In Carnegie’s view, such an approach to wealth served to distinguish the self-made American man from the blue bloods he left behind in Europe. “In monarchical countries,” he wrote, “the estates and the greatest portion of the wealth are left to the first son, that the vanity of the parent may be gratified by the thought that his name and title are to descend to succeeding generations unimpaired.” Such legacies, Carnegie held, were not only disadvantageous to those who inherited them (“generally speaking, it is not well for the children that they should be so burdened”), but they were also at odds with what he saw as the meritocratic spirit of American society.
Most of us are like fans sitting in the stands watching some match that affects our fate without having any real opportunity to participate beyond rooting for a winner.
That spirit had welcomed Carnegie in his adolescence as a penniless immigrant from Scotland and provided him the tools and opportunities to become, for a time, the wealthiest man on the planet. “The best means of benefiting the community is to place within its reach the ladders upon which the aspiring can rise,” he maintained, a mandate that included investing in “public institutions of various kinds,” such as research hospitals, museums, and universities.
In word and deed, Andrew Carnegie lived by the courage of his charitable convictions, giving away during his lifetime nearly his entire fortune, more than $350 million. Among his many philanthropic investments—Carnegie Mellon University, Carnegie Hall, the Peace Palace at The Hague—the most astonishing was his commitment to public libraries. He endowed 2,509 of them abroad and 1,689 in his adopted home, a number representing nearly half of America’s public libraries at the time of his death in 1919.
More important than any of these gifts, however, Carnegie’s life and writing formed something of a philanthropic template. Though it was less successful in convincing the super wealthy to stiff their descendants and forgo establishing aristocracy by another name, “The Gospel of Wealth” broadened their dynastic ambitions to include philanthropic benefactions that have transformed the modern world and especially the US.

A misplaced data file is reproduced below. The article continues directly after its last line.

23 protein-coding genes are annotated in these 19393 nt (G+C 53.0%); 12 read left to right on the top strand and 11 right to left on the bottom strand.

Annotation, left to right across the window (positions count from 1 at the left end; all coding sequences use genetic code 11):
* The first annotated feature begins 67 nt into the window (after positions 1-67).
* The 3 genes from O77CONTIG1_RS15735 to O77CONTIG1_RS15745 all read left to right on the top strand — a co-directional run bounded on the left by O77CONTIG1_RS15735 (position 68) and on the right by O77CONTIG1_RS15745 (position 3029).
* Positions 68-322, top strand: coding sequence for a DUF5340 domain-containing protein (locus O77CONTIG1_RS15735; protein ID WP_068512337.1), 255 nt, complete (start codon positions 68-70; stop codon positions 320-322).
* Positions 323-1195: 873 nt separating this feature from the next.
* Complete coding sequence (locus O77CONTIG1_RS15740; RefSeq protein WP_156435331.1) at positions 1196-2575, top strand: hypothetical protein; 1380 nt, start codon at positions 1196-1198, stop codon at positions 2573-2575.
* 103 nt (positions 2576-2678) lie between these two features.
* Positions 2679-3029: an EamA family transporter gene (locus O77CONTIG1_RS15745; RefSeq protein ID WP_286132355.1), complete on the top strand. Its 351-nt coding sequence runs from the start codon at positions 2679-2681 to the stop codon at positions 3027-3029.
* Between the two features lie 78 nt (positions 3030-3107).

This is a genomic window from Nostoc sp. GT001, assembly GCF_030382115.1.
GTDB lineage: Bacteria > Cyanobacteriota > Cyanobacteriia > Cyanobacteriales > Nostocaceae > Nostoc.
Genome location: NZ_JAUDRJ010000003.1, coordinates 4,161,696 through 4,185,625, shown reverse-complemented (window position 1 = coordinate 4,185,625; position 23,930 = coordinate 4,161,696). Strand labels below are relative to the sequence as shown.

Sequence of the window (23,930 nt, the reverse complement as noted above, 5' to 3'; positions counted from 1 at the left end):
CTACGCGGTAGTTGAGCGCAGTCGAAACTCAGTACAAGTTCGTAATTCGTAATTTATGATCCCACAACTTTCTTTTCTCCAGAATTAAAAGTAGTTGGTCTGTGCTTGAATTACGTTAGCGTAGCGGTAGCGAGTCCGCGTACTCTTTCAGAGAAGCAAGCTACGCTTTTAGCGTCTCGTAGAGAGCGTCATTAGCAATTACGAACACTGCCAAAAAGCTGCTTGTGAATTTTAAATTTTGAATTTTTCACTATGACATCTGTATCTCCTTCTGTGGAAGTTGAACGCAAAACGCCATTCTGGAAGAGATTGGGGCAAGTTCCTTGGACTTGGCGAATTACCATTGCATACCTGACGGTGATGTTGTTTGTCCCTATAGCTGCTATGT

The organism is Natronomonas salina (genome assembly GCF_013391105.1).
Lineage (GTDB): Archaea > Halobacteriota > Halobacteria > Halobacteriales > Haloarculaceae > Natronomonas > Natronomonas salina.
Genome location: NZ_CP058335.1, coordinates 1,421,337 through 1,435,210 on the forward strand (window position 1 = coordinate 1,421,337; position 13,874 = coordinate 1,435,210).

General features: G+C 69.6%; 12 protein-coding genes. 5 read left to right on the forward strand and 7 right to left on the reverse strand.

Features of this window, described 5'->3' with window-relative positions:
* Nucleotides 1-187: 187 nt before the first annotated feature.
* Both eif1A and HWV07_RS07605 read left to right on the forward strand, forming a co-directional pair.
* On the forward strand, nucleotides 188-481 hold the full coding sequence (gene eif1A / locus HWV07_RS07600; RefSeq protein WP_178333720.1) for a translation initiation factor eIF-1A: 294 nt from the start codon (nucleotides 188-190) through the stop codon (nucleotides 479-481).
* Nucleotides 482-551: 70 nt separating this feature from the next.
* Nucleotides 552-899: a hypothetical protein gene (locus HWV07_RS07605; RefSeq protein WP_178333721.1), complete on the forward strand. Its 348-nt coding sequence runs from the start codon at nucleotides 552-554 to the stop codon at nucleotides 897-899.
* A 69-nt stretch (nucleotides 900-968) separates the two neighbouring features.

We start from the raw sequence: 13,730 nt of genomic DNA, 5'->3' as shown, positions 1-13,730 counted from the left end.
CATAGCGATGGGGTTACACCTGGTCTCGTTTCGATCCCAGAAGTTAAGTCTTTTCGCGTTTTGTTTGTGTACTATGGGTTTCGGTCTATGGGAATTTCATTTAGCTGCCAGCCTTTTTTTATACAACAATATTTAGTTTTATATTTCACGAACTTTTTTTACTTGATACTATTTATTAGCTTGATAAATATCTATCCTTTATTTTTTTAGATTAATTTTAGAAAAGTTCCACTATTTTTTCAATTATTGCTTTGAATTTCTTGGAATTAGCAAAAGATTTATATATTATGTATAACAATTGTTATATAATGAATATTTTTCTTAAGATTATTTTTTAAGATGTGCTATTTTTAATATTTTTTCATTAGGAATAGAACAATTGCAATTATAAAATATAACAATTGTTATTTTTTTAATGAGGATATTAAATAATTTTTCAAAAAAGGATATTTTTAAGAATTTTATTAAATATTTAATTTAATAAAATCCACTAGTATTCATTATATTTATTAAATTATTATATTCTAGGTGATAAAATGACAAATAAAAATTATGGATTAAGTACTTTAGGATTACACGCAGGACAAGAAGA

Such gifts are generally met with the same acclaim Carnegie once enjoyed, and understandably so. Exceptionally wealthy individuals so often squander their money on trinkets and baubles whose consumption serves no greater purpose than personal aggrandizement that the choice to give back is refreshing and welcome. No one but a surly misanthrope seriously doubts that endowing a cancer wing at a hospital is money better spent than buying a private jet or, in Jeff Bezos’s case, a tandem of yachts, one to trail the other, but that doesn’t resolve the separate question of whether the democratic spirit can be squared with any great dependency on philanthropic largesse.
In the West, the rise of democracy coincided with the rise of capitalism, and, in many ways, these developments have been mutually conducive, especially in respect to formalizing a substantial property-rights regime and the growth of a middle class. And yet the power of extremely wealthy individuals to shape society has always been a source of tension between them. Take the US, where the philanthropic activities of individuals such as Sheldon Adelson, Michael Bloomberg, the Koch brothers, Rebekah Mercer, and George Soros have included social, educational, and political initiatives whose primary aim is to enshrine a particular vision of a just society. Such individuals have used the power of their incredible fortunes to change our world, and whatever we make of their individual aims—which taken as a whole are mercifully incoherent—the fact remains that as a civic and social matter most of us are like fans sitting in the stands watching some match that affects our fate without having any real opportunity to participate beyond rooting for a winner.
I am one such fan, and given my life choices, I can’t imagine there will ever be room for me on the playing field, so I can only scream my suggestions at the top of my lungs or share them at fancy luncheons. Jeff Bezos has yet to respond to my proposal, but there is hope. His ex-wife, MacKenzie Scott, is apparently worth $60 billion, and given that she is also a novelist, she may be more receptive to my vision for a second Renaissance centered in Chicago. (Her first blush with philanthropic giving includes substantial gifts to the arts, which makes me think I might be in luck.) As such, I am putting the word out with this essay and will wait by my phone to see if she calls. In the meantime, I will see if I can resolve the conundrum that makes my own proposal most immodest: whether the democratic spirit can long abide any single individual having such astonishing power to publicly enact a private vision.
John Paul Rollert is adjunct assistant professor of behavioral science at Chicago Booth.